East Meets West – June 2017, Canadian Packaging
Thriving Alberta brewer sets up shop in Toronto to pursue assertive growth strategy aimed at expanding its market reach and customer base
Big Rock Brewery Inc.
Crown Holdings Inc.
Harlund Industries Limited
Newlands Systems Inc.
Pack Leader Machinery Inc.
SGS Canada Inc.
Technical Adhesives Limited
Wild Goose Canning Systems
Cutline: After expanding its manufacturing base from Calgary and Vancouver into Toronto in 2016, Big Rock Brewery opted for the Kosme Barifill Rinser/Filler Bloc bottling line from Krones AG, which is a cost-effective, high-accuracy filling line designed specifically to suit the lower-throughput requirements of craft brewers looking to expand their market reach in the fast-growing segment.
Much has been said in recent years about storied iconic Canadian beer brands being acquired by foreign-owned multinational brewing conglomerates—not all of it complimentary to say the least.
But thanks to companies like Big Rock Brewery Inc., there seems to no shortage of a new crop of Canadian-owned brewers willing and able to keep supplying the market with genuine made-in-Canada suds to a new, more discerning generation of Canadian beer-lovers proud to support the domestic beermakers—both on patriotic principle and well-earned merit.
Founded in Calgary in 1985 by the late Ed McNally to create a “beer that he wanted to drink, not what would be popular,” according to the company’s website, Big Rock has gone on to become a well-recognized player on the Canadian beers scene.
Naming itself after the giant 16,500 quartzite glacial boulder dramatically rising from a barren stretch of flat prairie lands five miles west of the town of Okotoks, Alta., Big Rock Brewery hit the ground running almost from the
get-go with the launch of well-received Big Rock-branded Bitter, Porter and Traditional Ale beers that quickly resonated with the local audience—especially for the Traditional Ale recipe’s distinct toasty malt and sweet caramel and nutty flavor.
Today operating as a publicly-traded company listed on the Toronto Stock Exchange (TSE), Big Rock produced over 182,000 hectoliters of beer in 2015, with some of that output generated by the opening of a new brewery in
Vancouver, B.C., in 2013 and, more recently, the startup of a brand new brewery in the west-end Toronto district of Etobicoke.
While some of Big Rock’s more popular brands have been retailed in Ontario for some time, establishing a local manufacturing presence in Canada’s biggest city is a serious statement of intent to grow its market share in eastern Canada, according to the Toronto operation’s brewmaster Connor Patrick.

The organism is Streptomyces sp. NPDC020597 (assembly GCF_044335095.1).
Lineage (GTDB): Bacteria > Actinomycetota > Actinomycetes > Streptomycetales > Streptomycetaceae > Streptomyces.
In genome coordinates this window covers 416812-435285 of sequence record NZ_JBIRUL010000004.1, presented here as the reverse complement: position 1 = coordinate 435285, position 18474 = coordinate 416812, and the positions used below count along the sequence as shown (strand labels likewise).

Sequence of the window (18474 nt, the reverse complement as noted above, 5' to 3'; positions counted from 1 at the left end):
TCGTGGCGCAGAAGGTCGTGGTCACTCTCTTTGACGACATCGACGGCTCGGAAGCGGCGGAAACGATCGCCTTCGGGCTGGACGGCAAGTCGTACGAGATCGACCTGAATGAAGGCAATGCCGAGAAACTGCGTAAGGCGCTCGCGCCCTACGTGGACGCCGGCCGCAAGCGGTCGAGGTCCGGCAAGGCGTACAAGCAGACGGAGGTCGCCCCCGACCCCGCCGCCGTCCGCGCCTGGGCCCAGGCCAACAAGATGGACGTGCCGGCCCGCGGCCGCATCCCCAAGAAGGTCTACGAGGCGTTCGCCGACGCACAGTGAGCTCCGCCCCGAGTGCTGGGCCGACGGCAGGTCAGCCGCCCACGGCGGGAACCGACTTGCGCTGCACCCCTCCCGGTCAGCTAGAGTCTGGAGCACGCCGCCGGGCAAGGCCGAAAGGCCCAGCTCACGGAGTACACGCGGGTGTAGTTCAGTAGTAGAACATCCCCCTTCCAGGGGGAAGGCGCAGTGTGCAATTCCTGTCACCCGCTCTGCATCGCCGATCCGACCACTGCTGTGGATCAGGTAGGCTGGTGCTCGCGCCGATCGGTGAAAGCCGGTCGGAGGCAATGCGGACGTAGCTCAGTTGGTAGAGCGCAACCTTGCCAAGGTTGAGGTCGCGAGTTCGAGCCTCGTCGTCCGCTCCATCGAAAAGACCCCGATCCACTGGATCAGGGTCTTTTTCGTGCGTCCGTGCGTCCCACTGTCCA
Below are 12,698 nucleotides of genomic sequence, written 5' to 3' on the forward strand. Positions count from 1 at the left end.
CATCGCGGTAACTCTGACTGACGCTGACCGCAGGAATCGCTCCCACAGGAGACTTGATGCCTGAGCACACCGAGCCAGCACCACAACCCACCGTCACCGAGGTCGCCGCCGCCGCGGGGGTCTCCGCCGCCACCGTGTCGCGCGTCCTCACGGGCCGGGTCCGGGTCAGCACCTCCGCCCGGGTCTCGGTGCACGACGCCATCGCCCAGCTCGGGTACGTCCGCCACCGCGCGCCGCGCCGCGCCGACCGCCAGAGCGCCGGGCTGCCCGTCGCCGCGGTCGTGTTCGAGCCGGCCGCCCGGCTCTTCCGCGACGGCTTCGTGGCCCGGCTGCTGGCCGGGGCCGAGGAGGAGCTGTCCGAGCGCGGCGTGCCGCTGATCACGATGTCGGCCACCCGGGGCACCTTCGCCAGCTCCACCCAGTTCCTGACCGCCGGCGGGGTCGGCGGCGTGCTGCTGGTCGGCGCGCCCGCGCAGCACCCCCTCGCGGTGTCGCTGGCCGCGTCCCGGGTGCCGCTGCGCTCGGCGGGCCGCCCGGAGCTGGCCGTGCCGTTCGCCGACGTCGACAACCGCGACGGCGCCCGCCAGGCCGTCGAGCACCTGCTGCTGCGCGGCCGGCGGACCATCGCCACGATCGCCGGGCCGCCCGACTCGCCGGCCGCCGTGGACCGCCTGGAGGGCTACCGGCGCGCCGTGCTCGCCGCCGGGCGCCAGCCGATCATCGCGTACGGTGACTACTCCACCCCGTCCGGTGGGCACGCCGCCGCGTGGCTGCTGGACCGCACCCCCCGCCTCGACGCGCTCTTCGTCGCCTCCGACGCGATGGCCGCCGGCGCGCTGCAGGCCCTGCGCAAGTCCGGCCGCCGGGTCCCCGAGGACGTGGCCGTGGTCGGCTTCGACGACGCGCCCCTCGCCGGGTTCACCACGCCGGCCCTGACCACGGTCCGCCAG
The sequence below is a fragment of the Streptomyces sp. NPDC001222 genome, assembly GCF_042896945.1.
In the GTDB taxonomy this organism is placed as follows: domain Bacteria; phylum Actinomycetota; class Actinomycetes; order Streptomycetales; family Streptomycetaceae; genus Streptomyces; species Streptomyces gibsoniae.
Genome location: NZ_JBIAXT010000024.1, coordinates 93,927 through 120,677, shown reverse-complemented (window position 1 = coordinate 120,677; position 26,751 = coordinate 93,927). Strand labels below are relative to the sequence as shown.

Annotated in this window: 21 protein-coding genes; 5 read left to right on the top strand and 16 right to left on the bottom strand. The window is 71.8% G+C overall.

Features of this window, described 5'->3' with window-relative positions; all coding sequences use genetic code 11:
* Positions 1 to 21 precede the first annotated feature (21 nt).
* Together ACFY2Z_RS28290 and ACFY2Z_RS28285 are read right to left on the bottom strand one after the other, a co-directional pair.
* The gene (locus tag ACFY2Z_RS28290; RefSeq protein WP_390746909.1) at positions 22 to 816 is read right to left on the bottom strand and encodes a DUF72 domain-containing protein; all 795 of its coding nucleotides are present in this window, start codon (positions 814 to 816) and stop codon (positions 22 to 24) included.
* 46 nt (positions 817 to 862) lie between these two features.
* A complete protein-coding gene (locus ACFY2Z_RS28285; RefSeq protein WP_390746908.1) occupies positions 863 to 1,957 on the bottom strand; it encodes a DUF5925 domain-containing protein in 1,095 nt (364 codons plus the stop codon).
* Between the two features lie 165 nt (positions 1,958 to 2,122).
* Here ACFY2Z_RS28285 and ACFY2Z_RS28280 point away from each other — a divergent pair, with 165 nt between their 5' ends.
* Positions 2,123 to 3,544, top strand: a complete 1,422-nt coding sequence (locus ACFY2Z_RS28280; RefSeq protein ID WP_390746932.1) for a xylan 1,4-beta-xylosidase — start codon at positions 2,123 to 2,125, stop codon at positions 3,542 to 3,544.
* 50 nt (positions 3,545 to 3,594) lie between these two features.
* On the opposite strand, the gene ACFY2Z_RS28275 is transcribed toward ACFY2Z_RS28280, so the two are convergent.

“The southern Ontario market is an extremely competitive market,” Patrick told Canadian Packaging in a recent interview, “but building our own brewery in Toronto really demonstrates our competitive streak in taking up that challenge.
“We’re in it for the long haul,” says Patrick, citing the company’s expansive product portfolio bursting with traditional craftsmanship and bold flavor innovation, as demonstrated with year-round brands such as Citradelic Single Hop IPA, Grasshopper Kristallweizen, Warthog English Style Mild Ale, Honey Brown Lager, Pilsner, Rhine Stone Cowboy Kolsch Style Ale, Scottish Style Heavy Ale, Session IPA and Wunderbier, along with seasonal small-batch brews and barrel-aged favorites.
Having joined Big Rock in Calgary about 10 years ago, Patrick immersed himself in learning all the tricks of the brewing trade under the guidance of head brewmaster Paul Gautreau, while also attending leading brewing schools to further his education in the complex, dynamic and constantly evolving industry.
Obviously, running the show as brewmaster at the new Toronto facility is a proud step forward for Patrick on both professional and personal levels.
Says Patrick, “There’s always something new to learn and to try, and I’m lucky I’ve been afforded this opportunity to not only help grow Big Rock’s business, but to grow myself as a person.”
Patrick relates that shortly after his once-promising hopes to play in the CFL (Canadian Football League) were dashed by an injury in his early 20s, he took an extended trip to Europe with some friends—discovering a lot of interesting Old World beers along the journey.
“It wasn’t the standard beers we had back home at the time,” he recalls. “All the European beers we tried, in particular the U.K. beers, had so much flavor and variety, and all being unique and original in some special way or nuance.
“When it comes to beer, not every patch of taste-buds are created equal,” Patrick proclaims, citing Big Rock’s expansive portfolio of signature beers, seasonal brews, and even one-off beers designed by the local brewmasters for special events and occasions.
“Much like that big glacial rock sitting in the middle of the Canadian prairies is often referred to as an ‘erratic,’ for being prone to movement, Big Rock is deliberately erratic about brewing many types of different beers, and always willing to experiment.”
Commencing full commercial production this past January, the new plant is currently on track to produce about 7,000 hectoliters of beer this year, according to Patrick, with capacity to add another 21,000 hectoliters in the future as market demand grows.
“The goal is to have all the beer that Big Rock sells in Ontario to actually be produced in Ontario,” he explains. “At the moment, we are producing just the right amount to satisfy local demand in southern Ontario, with enough capacity to grow the Big Rock brand in this province in a big way down the road.”
To get the Toronto operation set up, Big Rock first contacted Newlands Systems, Inc. to custom-build a brand new brewhouse for the brewery—including all the required tanks, vessels, mixers fermenters and other essential pieces of equipment.
“We opted for a 30-barrel system,” says Patrick, citing Newlands’ vast brewhouse experience and an extensive installation base at more than 500 brewing plants worldwide.